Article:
Non Twitter Tweeting: Marketing With Micro Messages On Other Social Websites
Thursday, February 4, 2010
While the online press might see things differently, Twitter certainly is not the only micro messaging service out there. While micro blogging has certainly come into the mainstream recently, it is not even a modern phenomenon. From short form blogs to instant messaging, the short and punchy promotional message has been a staple of advertising since, well, since the beginning.
This short form platform is what is pushing Twitter ahead of so many other online services, at least in terms of rapid growth and user adoption. To put it simply, we love short, snappy messages, especially when they contain the same amount of valuable content and wisdom as a long blog post. Call it impatience or a lack of any real attention span; it is the end result of the internet and it is proving to be remarkably useful, not just for marketers but for everyday people.
Tumblr, a micro blogging service that specializes in varied and powerful blog options, could just be a Twitter killer if it gains the size. Built to allow dynamic multimedia as part of posts, it is a dream come true for marketers. Not only are you given space for micro messages and short quotes, but a built in video box, embedding options, and room for longer messages if you need them.
Flickr, the popular image hosting service, is much more than an image host. How many visual advertisements excel with added commentary? Flickr, while majorly popular amongst amateur photographers and artists, is also a powerful tool for marketers, allowing them to adopt the power of a pure social media website with the multimedia capabilities of an image host.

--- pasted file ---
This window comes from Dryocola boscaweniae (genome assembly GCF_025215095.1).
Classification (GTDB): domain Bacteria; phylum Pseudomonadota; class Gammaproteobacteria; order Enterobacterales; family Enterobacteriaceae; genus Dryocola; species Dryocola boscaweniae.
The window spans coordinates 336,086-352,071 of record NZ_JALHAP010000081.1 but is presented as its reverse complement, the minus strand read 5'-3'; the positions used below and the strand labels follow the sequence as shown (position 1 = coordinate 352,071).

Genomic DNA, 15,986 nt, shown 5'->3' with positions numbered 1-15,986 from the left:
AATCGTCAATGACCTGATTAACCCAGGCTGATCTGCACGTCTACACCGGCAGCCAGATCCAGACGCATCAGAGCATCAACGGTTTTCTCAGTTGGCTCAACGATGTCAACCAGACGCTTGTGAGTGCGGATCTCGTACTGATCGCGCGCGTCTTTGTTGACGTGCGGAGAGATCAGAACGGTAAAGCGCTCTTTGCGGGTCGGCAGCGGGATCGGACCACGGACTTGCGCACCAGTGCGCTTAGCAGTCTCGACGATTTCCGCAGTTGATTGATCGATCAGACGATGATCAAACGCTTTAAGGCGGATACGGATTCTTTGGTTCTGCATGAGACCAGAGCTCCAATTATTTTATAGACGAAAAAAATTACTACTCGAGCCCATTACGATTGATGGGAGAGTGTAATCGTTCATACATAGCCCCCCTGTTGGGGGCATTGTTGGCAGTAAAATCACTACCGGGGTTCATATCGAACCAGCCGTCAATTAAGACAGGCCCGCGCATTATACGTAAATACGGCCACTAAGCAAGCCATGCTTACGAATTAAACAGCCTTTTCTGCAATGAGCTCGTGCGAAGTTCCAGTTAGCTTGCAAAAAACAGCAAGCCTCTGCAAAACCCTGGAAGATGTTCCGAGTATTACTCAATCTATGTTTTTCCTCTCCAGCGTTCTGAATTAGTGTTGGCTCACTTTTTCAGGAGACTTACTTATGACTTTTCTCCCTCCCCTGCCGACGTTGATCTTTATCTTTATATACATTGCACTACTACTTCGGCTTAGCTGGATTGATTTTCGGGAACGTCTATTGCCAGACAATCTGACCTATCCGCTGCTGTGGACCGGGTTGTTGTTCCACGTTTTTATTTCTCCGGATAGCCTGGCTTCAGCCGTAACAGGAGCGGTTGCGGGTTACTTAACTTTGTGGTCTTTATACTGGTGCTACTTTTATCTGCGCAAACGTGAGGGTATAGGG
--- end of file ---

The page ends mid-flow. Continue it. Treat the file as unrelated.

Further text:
The point to take home when you read a story about Twitter’s massive growth and huge marketing potential is not just that it is a viable marketing platform, but that its potential competitors and related services are just as, if not more, valuable to marketers. Twitter is packed with potential, but it is also plagued with spam and marketing competition. When you embrace a smaller service with just as much potential, you allow yourself to lay the foundations for a future massive marketing success.
Let us put it this way: When Myspace was developed in the early 2000s, their service was unknown but loaded with potential. Instead of waiting for organic growth to turn them into a success, they looked at Friendster and identified how top users were getting the most out of the service, and how they thought it could improve. Then, they approached them, offering all that Friendster could give, plus a lot more.
For marketers, it might be wise to take the Myspace strategy. While their social media website is not what it once was, their initial tactics were smart. Do not just look for the biggest incumbent service, for they could fail once you arrive look at where Friendster and Myspace today. Instead, look for the service with the best growth potential. For short form messaging, that might not be Twitter much longer.